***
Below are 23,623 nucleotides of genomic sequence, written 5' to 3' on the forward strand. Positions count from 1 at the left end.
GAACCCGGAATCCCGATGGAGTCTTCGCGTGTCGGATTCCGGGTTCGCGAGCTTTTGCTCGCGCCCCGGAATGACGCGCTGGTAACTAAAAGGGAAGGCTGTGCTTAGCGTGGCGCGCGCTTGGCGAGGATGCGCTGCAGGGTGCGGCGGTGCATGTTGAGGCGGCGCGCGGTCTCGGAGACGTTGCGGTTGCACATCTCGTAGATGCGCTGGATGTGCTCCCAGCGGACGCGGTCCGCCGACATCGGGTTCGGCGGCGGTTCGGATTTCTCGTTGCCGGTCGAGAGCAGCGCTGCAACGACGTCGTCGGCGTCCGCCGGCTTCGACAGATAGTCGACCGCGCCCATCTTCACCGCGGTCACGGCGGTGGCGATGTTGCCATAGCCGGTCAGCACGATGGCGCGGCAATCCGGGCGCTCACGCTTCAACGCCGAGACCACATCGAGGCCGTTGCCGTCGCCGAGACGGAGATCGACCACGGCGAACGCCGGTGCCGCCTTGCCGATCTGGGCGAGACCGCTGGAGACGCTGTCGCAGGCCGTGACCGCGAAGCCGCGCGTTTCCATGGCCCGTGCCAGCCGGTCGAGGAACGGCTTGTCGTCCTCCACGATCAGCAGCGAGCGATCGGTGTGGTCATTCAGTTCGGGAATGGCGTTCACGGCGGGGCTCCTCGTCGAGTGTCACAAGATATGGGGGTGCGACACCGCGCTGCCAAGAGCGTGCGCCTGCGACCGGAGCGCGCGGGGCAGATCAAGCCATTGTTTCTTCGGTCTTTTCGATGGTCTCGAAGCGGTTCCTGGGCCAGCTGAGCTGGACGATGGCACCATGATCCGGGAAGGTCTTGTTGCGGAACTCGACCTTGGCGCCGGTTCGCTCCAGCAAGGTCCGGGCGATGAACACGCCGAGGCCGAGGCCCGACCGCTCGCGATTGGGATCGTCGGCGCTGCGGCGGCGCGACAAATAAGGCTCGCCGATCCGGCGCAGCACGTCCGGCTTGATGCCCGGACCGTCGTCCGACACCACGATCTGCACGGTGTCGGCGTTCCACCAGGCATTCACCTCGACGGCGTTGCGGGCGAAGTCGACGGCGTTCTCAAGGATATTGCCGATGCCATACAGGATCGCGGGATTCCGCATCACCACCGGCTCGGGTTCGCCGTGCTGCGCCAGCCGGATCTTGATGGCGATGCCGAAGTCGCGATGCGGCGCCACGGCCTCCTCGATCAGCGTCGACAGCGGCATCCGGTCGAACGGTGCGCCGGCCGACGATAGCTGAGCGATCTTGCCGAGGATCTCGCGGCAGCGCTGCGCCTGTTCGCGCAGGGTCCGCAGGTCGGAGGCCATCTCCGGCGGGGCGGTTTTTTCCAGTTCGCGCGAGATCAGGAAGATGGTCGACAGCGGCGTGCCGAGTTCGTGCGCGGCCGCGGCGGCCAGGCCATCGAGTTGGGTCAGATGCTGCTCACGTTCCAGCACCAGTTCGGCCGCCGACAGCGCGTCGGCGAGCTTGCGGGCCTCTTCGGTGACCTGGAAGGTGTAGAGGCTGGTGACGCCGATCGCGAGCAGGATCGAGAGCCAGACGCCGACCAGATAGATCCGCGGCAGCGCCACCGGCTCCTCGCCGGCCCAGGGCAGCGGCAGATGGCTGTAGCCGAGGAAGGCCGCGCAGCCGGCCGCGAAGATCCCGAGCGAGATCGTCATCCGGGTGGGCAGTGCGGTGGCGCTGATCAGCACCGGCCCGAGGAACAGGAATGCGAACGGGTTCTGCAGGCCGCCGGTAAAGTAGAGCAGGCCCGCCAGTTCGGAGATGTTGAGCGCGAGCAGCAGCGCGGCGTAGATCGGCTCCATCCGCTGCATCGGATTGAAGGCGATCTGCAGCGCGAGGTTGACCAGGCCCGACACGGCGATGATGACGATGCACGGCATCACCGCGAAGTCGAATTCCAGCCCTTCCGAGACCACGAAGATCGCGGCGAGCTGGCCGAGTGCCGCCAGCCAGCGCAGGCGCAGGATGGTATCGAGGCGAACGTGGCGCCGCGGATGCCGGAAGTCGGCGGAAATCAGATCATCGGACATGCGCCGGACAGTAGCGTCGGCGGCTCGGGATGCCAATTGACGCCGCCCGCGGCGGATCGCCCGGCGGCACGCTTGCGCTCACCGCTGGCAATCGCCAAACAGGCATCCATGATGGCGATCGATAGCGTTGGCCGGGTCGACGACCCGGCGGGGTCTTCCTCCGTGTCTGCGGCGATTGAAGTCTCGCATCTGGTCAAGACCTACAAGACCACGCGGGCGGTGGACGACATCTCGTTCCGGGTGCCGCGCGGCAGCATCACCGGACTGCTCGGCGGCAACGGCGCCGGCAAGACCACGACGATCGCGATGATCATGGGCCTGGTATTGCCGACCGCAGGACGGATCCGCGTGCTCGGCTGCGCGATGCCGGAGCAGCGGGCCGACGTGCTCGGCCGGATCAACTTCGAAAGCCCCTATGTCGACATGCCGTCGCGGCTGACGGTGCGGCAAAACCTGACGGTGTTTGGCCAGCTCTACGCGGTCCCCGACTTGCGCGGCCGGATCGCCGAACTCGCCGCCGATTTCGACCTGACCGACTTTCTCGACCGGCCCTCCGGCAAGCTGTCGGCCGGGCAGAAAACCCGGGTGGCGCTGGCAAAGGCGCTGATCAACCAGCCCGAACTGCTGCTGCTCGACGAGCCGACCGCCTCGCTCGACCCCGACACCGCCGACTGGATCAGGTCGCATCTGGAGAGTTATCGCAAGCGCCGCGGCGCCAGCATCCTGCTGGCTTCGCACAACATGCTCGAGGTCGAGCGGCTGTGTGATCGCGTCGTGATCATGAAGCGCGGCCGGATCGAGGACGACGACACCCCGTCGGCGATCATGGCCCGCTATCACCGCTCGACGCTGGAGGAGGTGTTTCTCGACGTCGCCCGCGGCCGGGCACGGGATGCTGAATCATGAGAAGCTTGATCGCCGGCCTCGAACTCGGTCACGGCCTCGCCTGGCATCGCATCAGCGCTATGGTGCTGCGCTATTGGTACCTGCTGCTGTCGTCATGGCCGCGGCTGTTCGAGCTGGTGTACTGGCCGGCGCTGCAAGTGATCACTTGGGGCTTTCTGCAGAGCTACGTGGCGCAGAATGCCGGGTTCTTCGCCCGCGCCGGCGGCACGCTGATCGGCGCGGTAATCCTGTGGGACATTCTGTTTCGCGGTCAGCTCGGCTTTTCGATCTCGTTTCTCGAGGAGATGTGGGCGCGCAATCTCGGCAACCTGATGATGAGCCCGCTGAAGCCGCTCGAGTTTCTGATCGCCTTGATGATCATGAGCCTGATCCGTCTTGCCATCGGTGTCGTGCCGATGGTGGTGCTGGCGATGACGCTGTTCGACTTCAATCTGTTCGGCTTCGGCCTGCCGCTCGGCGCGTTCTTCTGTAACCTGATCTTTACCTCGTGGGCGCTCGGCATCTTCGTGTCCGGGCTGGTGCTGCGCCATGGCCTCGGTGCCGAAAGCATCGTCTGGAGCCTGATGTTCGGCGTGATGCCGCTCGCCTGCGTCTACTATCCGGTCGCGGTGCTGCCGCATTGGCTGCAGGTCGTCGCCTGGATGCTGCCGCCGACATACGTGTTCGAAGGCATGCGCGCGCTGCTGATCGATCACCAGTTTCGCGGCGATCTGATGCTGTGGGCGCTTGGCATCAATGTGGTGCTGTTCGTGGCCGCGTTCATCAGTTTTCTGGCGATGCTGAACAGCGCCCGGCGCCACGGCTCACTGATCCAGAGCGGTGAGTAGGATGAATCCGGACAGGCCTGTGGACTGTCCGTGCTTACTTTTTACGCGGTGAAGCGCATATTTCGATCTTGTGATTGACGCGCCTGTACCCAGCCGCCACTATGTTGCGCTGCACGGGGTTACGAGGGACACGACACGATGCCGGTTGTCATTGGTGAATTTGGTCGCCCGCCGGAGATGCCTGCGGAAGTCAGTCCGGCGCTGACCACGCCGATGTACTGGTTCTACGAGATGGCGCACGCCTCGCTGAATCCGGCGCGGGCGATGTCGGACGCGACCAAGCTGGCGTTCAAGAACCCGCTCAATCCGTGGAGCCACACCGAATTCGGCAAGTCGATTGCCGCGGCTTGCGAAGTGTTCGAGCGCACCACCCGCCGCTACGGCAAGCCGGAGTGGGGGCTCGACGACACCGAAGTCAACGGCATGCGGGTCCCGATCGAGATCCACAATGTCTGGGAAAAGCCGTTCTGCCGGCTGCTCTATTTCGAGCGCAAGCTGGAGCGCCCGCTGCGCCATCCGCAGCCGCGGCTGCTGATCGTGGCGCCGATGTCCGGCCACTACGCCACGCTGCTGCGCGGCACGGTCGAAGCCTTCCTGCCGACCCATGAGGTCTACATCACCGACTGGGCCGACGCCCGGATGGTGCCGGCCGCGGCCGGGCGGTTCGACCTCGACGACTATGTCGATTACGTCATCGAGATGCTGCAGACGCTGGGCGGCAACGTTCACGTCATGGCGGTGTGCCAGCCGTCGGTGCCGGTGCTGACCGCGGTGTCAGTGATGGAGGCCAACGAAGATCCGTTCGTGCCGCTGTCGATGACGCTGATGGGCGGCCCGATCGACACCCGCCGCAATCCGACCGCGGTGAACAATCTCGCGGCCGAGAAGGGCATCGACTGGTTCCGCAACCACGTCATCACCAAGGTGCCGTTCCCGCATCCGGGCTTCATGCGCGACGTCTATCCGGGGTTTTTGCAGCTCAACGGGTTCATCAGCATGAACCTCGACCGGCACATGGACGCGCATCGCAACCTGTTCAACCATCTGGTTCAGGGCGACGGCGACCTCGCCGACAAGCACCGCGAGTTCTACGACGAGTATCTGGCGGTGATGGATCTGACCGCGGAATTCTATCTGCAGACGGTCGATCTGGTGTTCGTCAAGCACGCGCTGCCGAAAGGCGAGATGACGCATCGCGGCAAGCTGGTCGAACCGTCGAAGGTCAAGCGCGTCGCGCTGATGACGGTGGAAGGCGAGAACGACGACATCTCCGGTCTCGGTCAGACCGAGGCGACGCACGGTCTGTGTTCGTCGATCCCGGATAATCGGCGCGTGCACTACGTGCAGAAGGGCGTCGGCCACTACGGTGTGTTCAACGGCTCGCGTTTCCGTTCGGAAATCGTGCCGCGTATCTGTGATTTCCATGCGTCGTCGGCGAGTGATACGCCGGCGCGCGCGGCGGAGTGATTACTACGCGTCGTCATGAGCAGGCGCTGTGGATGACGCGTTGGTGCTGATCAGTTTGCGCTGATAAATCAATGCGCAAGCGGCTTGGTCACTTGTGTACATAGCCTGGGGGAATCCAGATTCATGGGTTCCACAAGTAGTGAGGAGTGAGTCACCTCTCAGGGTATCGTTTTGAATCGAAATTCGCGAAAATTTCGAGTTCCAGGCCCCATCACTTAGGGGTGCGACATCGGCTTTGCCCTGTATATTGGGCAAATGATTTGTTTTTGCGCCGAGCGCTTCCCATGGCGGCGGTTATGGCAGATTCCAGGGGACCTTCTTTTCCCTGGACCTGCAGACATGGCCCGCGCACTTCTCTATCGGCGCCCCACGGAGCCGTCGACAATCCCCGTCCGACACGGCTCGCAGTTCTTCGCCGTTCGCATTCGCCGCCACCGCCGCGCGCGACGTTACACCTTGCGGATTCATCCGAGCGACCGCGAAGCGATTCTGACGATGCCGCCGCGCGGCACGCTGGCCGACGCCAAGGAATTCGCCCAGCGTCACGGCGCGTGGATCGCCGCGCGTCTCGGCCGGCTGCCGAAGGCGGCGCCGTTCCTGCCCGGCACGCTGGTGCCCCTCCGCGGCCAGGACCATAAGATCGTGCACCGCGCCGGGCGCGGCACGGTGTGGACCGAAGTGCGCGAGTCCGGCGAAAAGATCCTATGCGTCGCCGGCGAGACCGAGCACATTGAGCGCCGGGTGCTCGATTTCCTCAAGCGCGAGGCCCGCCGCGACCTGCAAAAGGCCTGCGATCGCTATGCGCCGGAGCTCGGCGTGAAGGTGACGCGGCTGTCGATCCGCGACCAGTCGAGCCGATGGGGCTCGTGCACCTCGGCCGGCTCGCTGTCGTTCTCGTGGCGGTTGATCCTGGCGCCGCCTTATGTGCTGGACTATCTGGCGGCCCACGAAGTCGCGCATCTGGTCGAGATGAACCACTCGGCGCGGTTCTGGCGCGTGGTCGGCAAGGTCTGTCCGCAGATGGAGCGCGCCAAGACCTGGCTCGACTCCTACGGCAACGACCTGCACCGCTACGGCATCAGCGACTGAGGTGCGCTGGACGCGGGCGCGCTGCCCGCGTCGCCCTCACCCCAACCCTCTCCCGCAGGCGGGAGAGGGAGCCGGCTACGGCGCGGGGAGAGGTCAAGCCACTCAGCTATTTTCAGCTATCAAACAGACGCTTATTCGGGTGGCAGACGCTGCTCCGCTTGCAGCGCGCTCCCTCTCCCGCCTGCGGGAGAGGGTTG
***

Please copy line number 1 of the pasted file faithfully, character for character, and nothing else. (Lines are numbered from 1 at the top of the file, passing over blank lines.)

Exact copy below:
Below are 23,623 nucleotides of genomic sequence, written 5' to 3' on the forward strand. Positions count from 1 at the left end.